Lackey, who earned his second win and first since April 28, lost his perfect game when Trevor Plouffe led off the fifth inning with a no-doubt double to the fence in left field. Plouffe came around to score on a throwing error by shortstop Pedro Ciriaco that cut Boston's lead to 3-1.
Heavy rain stopped play in the middle of the seventh inning, and the prospect of more baseball looked doubtful as wave after wave of showers blew through the Twin Cities. But considering the score and the fact that it was Boston's last trip to town, umpire Jeff Kellogg's crew was determined to wait it out.
The crowd was treated to a big-screen showing of the 1993 baseball movie "The Sandlot" -- previously scheduled as a postgame attraction -- and some of the Red Sox players watched from the visitors' dugout as they killed time, waiting for the game to resume or be called. Manager John Farrell said never worried about his team losing focus, however.
"With this group, it's built in," Farrell said. "This is a group that, their focus is to play the game. Even with a three-hour rain delay they're raring to go. They love the game, they love to play it, and ... the game is clearly a priority to all of them. Whatever it took to finish out this win, we were here for it."
The game resumed with the ball in the capable hands of Boston's bullpen. Three Red Sox relievers ran the bullpen's scoreless streak to 14 innings, including 10 1/3 innings in this series. Koji Uehara created a little drama by loading the bases with two outs in the eighth, but he struck out Joe Mauer to end the threat and preserve the 3-1 lead.
Junichi Tazawa gave up singles to the first two batters in the ninth, but recovered to nail down Boston's fifth straight win, all away from Fenway Park.
"I definitely wanted to go at least another inning," said Lackey, who copped to a shaky warmup session before starting the game with four perfect innings. "I was definitely frustrated not to keep going, but the bullpen came in a did a great job, and winning the game is really all that matters."
That bullpen is about to get closer Andrew Bailey back from the disabled list on Monday, adding even more depth to a group that has been dominant of late. Lackey said the starting pitchers have taken note of that performance and its impact on the starters' effectiveness.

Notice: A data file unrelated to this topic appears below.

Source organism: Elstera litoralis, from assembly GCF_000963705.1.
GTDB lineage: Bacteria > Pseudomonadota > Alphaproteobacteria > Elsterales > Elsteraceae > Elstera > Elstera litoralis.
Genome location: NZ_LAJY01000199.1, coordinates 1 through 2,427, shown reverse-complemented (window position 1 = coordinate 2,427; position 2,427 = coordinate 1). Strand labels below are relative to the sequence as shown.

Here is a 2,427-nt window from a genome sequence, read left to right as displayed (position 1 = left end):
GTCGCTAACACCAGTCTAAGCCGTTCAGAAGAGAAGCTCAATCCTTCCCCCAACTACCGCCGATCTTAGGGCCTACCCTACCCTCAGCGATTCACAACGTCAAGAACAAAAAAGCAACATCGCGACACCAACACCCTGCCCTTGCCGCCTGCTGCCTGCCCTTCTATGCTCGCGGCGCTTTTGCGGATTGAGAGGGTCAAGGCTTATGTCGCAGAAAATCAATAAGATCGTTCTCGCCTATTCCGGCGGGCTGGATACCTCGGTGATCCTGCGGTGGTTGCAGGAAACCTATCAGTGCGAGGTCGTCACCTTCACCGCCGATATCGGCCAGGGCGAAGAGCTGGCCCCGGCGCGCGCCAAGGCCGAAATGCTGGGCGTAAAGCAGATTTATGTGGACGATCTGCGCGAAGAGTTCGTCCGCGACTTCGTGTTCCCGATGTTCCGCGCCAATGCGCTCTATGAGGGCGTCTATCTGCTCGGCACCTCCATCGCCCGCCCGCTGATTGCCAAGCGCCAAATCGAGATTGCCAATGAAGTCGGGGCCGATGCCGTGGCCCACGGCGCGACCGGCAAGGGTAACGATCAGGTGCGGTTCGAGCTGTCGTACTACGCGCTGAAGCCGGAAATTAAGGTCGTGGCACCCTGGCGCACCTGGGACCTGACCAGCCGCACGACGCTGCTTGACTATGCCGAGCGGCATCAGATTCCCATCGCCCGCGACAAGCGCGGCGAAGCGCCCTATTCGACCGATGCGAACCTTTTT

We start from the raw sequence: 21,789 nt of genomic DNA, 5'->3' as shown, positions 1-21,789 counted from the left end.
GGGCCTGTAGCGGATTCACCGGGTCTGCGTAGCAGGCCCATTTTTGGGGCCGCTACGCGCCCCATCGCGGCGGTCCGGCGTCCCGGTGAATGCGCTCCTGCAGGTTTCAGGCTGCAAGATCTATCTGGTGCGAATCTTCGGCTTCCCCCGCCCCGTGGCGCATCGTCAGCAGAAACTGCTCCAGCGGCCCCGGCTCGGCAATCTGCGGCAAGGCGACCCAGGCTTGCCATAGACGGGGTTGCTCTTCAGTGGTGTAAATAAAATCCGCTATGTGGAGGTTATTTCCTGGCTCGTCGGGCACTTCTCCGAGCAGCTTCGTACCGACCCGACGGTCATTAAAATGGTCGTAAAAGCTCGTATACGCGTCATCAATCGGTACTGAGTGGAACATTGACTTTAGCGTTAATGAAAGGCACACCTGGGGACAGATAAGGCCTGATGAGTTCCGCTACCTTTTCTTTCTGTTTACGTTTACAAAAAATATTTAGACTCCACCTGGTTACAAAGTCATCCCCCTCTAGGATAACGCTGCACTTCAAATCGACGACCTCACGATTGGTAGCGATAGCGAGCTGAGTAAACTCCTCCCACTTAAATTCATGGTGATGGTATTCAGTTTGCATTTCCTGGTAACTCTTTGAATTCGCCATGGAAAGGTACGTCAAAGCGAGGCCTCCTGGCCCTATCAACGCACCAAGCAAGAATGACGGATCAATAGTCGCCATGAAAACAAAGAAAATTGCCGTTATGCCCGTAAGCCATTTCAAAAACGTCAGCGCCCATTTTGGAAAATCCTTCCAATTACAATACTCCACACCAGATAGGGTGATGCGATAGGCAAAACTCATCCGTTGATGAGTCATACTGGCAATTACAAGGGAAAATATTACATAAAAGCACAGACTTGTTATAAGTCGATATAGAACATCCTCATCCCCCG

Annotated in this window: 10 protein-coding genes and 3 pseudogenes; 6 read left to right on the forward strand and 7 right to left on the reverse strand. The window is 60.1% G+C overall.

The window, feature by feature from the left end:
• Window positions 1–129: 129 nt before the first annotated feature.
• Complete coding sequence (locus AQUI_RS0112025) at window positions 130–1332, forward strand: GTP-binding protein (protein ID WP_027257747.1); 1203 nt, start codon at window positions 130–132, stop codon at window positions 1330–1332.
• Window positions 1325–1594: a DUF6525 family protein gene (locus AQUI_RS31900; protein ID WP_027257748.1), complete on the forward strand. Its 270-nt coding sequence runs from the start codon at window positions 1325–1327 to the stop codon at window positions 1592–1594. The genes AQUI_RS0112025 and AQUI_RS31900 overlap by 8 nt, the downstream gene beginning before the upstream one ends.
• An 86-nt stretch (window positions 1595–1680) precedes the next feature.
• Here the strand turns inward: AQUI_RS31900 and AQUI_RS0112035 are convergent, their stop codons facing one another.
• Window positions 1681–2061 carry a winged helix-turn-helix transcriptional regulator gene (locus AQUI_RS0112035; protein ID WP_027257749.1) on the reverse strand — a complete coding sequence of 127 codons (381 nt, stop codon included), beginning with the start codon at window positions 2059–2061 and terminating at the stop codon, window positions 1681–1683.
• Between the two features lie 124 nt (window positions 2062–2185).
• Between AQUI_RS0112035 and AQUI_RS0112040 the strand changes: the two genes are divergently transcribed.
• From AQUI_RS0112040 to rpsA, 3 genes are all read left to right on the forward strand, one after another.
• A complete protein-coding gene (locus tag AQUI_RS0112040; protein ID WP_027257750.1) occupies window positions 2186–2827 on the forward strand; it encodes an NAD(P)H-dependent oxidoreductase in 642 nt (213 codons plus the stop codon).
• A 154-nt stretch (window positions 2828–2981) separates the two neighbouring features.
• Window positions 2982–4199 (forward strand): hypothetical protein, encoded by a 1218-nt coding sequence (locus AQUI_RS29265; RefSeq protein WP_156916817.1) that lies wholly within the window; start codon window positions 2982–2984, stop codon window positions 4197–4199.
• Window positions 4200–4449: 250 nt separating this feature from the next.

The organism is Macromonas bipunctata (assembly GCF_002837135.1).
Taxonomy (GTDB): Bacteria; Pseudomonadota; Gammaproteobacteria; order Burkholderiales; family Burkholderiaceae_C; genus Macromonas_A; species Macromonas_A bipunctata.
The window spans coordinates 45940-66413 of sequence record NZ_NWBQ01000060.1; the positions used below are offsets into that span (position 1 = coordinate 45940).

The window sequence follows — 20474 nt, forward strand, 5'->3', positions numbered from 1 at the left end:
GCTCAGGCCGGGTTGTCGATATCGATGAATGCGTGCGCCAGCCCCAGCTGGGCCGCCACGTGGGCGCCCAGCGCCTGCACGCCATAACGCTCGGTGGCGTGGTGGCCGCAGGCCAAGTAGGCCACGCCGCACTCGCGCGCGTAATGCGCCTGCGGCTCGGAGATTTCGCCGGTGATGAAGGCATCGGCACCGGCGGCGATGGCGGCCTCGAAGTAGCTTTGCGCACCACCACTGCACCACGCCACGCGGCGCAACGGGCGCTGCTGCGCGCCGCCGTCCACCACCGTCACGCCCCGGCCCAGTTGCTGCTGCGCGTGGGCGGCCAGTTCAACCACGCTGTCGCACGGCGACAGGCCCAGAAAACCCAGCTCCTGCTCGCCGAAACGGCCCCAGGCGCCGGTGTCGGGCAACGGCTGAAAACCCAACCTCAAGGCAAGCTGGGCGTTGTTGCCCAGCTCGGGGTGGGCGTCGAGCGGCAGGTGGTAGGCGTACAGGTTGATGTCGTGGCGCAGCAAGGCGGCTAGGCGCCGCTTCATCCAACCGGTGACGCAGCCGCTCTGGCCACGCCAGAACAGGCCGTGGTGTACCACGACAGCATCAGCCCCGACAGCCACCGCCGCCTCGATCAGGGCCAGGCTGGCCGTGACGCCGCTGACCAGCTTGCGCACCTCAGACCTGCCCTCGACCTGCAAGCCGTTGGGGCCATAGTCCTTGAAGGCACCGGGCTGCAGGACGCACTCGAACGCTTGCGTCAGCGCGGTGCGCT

"It gives you a lot of confidence to go hard early in games and not worry about leaving something in the tank later on," Lackey said. "[You can] trust in those guys and just give it everything you've got as long as you're out there."
The Red Sox jumped ahead in the second inning, when Will Middlebrooks blasted his eighth home run of the year for a 1-0 lead. Middlebrooks waited on a changeup from Twins starter Pedro Hernandez and drove it 402 feet to the opposite field, clearing the scoreboard in right-center to stake Lackey to an early lead.
"I was just sitting soft away, giving him the inner part of the plate. He left a changeup up and away and I got a good piece of it," Middlebrooks said. "That's been my swing for awhile. I just went through a few weeks where I wasn't seeing the ball very well. So my swing hasn't changed at all. As far as sticking with my approach and staying on that pitch, yeah, I'm staying on that a lot better."
The Red Sox scored a run on a Twins error in the third, then chased Hernandez with four straight singles in the fifth, including a run-scoring hit by Mike Napoli that pushed the lead to 3-0. The damage could have been worse for the Twins, but reliever Josh Roenicke -- who inherited a bases-loaded, one-out situation -- got Middlebrooks on an infield popup and Jarrod Saltalamacchia on a comebacker to end the threat.
After the delay, Dustin Pedroia belted a two-run homer in the ninth for added insurance. The ball skipped off left fielder Josh Willingham's wrist and bounced into the flower bed above the wall, a break that Pedroia said he'd take considering it was only his second home run.
"They're usually robbing those, so we got lucky on that one," he said.
It was the culmination of a long weekend at Target Field -- 28 innings, 10-and-a-half hours of baseball and a three-hour rain delay in the span of just over 48 hours. Pedroia's philosophy for waiting out the interruption could apply to the next four months as the Red Sox gear up for what looks to be yet another white-knuckle pennant chase in the loaded American League East.
"I just try to stay focused and know that we're going to play, that the most important pitches and at-bats are coming," Pedroia said. "You just have to wait."